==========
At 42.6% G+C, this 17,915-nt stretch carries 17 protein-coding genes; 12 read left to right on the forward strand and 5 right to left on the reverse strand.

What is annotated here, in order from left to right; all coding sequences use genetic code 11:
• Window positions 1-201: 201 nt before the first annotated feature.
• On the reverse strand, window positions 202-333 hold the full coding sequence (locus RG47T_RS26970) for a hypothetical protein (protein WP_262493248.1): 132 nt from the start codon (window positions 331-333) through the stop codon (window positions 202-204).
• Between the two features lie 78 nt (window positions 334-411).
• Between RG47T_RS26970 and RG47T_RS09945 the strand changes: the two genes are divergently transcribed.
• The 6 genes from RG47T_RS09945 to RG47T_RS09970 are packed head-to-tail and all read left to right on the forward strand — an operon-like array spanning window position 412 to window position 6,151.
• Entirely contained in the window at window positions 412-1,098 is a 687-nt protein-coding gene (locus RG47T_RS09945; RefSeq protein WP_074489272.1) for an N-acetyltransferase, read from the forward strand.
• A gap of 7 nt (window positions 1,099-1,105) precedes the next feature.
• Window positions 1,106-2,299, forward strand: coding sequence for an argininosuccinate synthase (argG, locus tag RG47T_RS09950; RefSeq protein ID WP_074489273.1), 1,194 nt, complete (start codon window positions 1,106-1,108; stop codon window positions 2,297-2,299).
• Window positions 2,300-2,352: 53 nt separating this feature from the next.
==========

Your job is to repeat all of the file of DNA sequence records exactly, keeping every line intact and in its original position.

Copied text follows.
At 42.6% G+C, this 17,915-nt stretch carries 17 protein-coding genes; 12 read left to right on the forward strand and 5 right to left on the reverse strand.

What is annotated here, in order from left to right; all coding sequences use genetic code 11:
• Window positions 1-201: 201 nt before the first annotated feature.
• On the reverse strand, window positions 202-333 hold the full coding sequence (locus RG47T_RS26970) for a hypothetical protein (protein WP_262493248.1): 132 nt from the start codon (window positions 331-333) through the stop codon (window positions 202-204).
• Between the two features lie 78 nt (window positions 334-411).
• Between RG47T_RS26970 and RG47T_RS09945 the strand changes: the two genes are divergently transcribed.
• The 6 genes from RG47T_RS09945 to RG47T_RS09970 are packed head-to-tail and all read left to right on the forward strand — an operon-like array spanning window position 412 to window position 6,151.
• Entirely contained in the window at window positions 412-1,098 is a 687-nt protein-coding gene (locus RG47T_RS09945; RefSeq protein WP_074489272.1) for an N-acetyltransferase, read from the forward strand.
• A gap of 7 nt (window positions 1,099-1,105) precedes the next feature.
• Window positions 1,106-2,299, forward strand: coding sequence for an argininosuccinate synthase (argG, locus tag RG47T_RS09950; RefSeq protein ID WP_074489273.1), 1,194 nt, complete (start codon window positions 1,106-1,108; stop codon window positions 2,297-2,299).
• Window positions 2,300-2,352: 53 nt separating this feature from the next.